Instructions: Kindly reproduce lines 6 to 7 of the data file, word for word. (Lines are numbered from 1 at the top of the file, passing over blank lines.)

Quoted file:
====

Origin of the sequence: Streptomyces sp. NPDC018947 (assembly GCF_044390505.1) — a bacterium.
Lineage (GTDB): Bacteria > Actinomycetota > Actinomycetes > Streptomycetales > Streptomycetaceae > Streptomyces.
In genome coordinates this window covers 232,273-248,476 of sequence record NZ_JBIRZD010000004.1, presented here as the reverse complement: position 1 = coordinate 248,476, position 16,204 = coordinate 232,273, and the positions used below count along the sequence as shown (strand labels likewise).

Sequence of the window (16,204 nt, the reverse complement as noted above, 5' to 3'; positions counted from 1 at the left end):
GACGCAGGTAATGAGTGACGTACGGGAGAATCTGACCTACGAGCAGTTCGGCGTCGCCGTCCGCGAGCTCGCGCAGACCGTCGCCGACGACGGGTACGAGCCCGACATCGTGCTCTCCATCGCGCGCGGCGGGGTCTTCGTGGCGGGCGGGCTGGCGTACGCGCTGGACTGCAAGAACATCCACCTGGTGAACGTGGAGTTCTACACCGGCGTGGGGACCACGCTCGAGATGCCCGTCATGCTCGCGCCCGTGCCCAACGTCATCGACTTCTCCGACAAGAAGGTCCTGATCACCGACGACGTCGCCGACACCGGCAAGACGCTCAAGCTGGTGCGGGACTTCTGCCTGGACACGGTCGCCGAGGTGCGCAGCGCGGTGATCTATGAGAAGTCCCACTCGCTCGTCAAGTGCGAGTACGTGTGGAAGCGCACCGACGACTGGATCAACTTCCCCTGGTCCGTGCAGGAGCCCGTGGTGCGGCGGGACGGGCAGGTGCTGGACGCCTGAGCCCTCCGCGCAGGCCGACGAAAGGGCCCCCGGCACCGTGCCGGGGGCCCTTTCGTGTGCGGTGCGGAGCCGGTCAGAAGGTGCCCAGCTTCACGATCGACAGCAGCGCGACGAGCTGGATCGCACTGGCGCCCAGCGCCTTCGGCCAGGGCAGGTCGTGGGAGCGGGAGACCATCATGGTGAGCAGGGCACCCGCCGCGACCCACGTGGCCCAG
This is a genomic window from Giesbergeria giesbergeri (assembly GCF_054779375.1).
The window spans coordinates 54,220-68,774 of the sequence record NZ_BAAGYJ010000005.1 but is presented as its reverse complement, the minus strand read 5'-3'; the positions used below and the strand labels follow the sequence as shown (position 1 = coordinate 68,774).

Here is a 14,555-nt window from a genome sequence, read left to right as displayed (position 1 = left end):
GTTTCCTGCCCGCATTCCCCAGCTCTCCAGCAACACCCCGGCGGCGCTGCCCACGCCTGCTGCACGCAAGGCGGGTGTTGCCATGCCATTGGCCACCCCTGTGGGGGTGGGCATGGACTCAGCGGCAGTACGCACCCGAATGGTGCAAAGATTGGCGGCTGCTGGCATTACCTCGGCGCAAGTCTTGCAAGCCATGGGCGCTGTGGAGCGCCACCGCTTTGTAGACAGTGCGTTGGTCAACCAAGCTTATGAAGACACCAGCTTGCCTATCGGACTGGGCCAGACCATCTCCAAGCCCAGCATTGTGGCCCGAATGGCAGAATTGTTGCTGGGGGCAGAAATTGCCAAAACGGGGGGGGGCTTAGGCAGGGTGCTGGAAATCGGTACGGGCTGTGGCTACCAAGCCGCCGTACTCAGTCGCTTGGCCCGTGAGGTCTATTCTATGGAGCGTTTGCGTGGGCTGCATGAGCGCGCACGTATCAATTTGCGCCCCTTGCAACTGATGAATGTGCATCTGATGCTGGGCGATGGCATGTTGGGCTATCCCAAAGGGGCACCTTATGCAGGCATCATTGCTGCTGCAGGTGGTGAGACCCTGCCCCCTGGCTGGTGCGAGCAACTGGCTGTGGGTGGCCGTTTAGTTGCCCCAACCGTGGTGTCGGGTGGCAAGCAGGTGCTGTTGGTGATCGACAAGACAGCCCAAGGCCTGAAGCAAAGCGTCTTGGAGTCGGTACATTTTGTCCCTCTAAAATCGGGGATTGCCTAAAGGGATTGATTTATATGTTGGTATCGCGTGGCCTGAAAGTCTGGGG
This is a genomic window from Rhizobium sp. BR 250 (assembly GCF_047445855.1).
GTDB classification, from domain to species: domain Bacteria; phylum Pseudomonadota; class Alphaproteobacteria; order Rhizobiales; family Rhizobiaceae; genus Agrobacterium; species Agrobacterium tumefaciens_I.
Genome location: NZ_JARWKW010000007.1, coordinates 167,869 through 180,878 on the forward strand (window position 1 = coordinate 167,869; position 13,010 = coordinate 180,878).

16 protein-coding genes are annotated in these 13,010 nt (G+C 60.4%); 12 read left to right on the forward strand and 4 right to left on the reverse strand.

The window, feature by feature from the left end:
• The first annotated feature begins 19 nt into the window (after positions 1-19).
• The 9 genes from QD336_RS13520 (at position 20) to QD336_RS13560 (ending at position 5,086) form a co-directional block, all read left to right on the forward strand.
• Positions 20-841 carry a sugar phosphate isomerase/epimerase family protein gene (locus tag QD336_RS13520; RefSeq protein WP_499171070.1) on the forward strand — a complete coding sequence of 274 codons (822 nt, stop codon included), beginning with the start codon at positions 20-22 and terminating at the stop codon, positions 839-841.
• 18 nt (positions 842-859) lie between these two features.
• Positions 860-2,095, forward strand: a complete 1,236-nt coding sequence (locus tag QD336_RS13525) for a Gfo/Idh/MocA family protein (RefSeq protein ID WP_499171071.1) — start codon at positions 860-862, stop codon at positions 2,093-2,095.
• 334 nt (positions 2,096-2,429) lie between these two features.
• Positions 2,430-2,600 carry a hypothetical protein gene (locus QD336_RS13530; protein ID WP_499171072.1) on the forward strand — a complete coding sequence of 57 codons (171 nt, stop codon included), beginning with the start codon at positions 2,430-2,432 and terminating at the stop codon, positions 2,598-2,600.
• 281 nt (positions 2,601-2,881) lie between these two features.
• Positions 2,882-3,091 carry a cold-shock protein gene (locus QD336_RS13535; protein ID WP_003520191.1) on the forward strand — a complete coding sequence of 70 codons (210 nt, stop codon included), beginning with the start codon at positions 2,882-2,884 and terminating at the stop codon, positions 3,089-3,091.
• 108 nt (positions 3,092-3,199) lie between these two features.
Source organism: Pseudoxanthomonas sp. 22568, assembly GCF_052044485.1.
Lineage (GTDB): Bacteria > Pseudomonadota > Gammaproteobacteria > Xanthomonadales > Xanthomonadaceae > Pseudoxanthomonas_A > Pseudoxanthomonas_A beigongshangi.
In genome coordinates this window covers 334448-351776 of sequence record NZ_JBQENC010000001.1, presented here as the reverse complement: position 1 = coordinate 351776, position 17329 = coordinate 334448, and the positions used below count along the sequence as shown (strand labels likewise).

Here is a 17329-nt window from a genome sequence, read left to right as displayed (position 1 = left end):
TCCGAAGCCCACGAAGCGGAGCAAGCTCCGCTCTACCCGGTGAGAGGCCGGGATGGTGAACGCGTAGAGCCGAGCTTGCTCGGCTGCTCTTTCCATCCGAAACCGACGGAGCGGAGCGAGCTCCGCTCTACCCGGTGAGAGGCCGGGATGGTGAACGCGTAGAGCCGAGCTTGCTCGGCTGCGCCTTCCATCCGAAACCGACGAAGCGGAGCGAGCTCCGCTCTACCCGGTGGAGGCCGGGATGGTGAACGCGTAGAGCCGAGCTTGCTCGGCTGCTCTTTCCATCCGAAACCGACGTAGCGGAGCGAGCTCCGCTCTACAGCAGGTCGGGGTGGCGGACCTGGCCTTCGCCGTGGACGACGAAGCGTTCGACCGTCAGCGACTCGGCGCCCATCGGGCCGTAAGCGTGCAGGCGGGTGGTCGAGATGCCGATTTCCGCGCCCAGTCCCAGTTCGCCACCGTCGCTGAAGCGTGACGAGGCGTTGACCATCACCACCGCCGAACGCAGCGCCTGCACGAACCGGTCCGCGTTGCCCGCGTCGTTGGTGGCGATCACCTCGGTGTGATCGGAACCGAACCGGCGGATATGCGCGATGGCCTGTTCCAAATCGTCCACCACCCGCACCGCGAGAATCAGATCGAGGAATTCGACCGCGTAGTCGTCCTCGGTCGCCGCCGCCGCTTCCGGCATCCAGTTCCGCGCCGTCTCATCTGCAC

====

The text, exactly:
This is a genomic window from Giesbergeria giesbergeri (assembly GCF_054779375.1).
The window spans coordinates 54,220-68,774 of the sequence record NZ_BAAGYJ010000005.1 but is presented as its reverse complement, the minus strand read 5'-3'; the positions used below and the strand labels follow the sequence as shown (position 1 = coordinate 68,774).